What You Need to Know About 'Overwatch' Season 3

It's gonna be a good one. 


Believe it or not, Overwatch Season 2 is almost over. The current season wraps up November 24, just in time for Thanksgiving, but avid fans won’t have to wait long for the next round of competitive play to gear back up. Season 3 begins on December 1, and it’s also bringing some changes. Here’s what you can expect.

Your skill rating won't change significantly in Season 3. 


Skill Rating

Blizzard aims to re-balance early season matchmaking. Previously, all players’ skill ratings were reset, meaning players of all skill levels were matched together. This wasn’t very fair to people of all types of experience. To solve this, Blizzard won’t be resetting players’ skill rating entirely. Instead, your skill rating from the previous season will partially determine your skill rating for Season 3. Note that the emphasis is on the partially here, which brings us to our next point.

Skill tiers help keep things fair. 

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Skill Tiers

To counter these changes to skill rating, though, other alterations need to be made to players’ skill tiers at the start of the season. In Season 2, giving players a fresh start meant that beginners were often ranked in the same tiers as much more advanced players. Less advanced players weren’t able to keep up in these tiers, resulting in their skill ratings sinking. To make things more fair this time around, players will start off with a slightly lower skill rating than what they ended Season 2 with. This will hopefully rank players in the appropriate tiers, and prevent ratings from dropping unfairly.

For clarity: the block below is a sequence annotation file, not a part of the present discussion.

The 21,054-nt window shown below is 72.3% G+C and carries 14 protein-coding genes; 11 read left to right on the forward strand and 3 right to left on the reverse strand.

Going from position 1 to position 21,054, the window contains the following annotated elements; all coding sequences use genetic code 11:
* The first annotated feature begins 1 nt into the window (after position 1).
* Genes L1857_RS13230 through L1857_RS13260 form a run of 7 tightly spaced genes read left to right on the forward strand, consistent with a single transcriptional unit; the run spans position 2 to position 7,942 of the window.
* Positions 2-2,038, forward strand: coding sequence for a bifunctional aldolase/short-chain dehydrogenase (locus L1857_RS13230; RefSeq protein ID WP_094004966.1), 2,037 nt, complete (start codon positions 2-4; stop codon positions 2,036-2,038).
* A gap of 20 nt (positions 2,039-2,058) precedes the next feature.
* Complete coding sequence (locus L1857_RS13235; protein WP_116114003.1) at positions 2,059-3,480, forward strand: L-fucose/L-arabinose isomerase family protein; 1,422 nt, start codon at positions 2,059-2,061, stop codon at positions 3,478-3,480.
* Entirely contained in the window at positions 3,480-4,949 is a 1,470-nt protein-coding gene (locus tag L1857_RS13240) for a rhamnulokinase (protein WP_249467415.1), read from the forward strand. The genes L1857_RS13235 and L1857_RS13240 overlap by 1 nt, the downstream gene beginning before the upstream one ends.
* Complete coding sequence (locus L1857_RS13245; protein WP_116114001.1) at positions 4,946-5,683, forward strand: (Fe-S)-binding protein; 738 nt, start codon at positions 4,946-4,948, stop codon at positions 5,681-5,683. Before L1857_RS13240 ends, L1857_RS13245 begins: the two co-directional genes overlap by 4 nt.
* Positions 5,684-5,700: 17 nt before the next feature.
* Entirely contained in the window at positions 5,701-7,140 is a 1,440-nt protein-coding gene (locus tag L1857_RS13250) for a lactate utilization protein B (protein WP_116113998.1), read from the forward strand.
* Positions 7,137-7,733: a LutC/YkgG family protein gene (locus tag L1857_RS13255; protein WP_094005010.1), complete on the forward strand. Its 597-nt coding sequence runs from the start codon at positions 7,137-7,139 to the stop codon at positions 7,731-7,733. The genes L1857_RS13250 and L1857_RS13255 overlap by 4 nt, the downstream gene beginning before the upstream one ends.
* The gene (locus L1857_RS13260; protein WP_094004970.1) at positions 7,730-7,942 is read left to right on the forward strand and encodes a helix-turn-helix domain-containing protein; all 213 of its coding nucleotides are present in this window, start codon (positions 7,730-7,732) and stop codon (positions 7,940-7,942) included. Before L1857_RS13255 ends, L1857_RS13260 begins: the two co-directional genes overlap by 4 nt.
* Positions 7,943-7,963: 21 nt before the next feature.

Overwatch is still getting a hang of tournaments. 


Top Players to Watch Out For

Even if you’re not interested in going pro, you might want to dive into watching competitive Overwatch, and as the game continues to establish itself as a serious presence in the esports arena, it’s well worth getting to know some of the big names in Overwatch*. Here are a few players to watch out for in Season 3.


Brandon “Seagull” Larned currently leads NRG’s Overwatch team and specializes in Genji. He has yet to take a championship, but has all the potential to lead the U.S.A. to victory in the future. He’s a regular presence on both YouTube and Twitch, offering thoughtful commentary and explaining moves, which is a great help to new players.


Benjamin “uNKOE” Chevasson represents France and his team, Rogue. He focuses mainly on Zenyatta, so if you’re looking to learn more about him, he’s the man to watch. With his help, Rogue took first place at the APAC Premier Tournament and the ESL Overwatch Atlantic Showdown at Gamescom 2016.

Zebbosai at the 'Overwatch' Open. 



Sebastian “Zebbosai” Olson hails from Sweden and represents Misfits as a support player. Zebbosai and his teammates were favorites for the Overwatch World Cup this year, but came in third beneath South Korea and Russia. That’s still not a bad showing, and we’ll be looking forward to seeing more of Zebbosai at future events.


Gong “Miro” Jin-Hyuk plays for South Korea on team Lunatic-Hai. He claimed the MVP title at the Overwatch World Cup and helped lead South Korea to first place at the same tournament playing as Winston. He’s considered the leading tank player in the world and is set up to make South Korea a leader in competitive Overwatch. Not too shabby!

Knoxxx made the switch from 'Team Fortress 2' to 'Overwatch' 



Jean-Louis “KnoxXx” Boyer has made big strides for France so far in the competitive scene with victories at the ESL Overwatch Atlantic Showdown and the APAC premier. He focuses on support, and looks to be a promising addition to team Rogue.

There are exciting times ahead for Overwatch as Blizzard continues to work out the bigs and starts to look forward to more competitive tournaments and events. Season 3 could be big for Overwatch as an esport, so keep your eyes peeled!

Fans excitedly watch the 'Overwatch' World Cup at Blizzcon.

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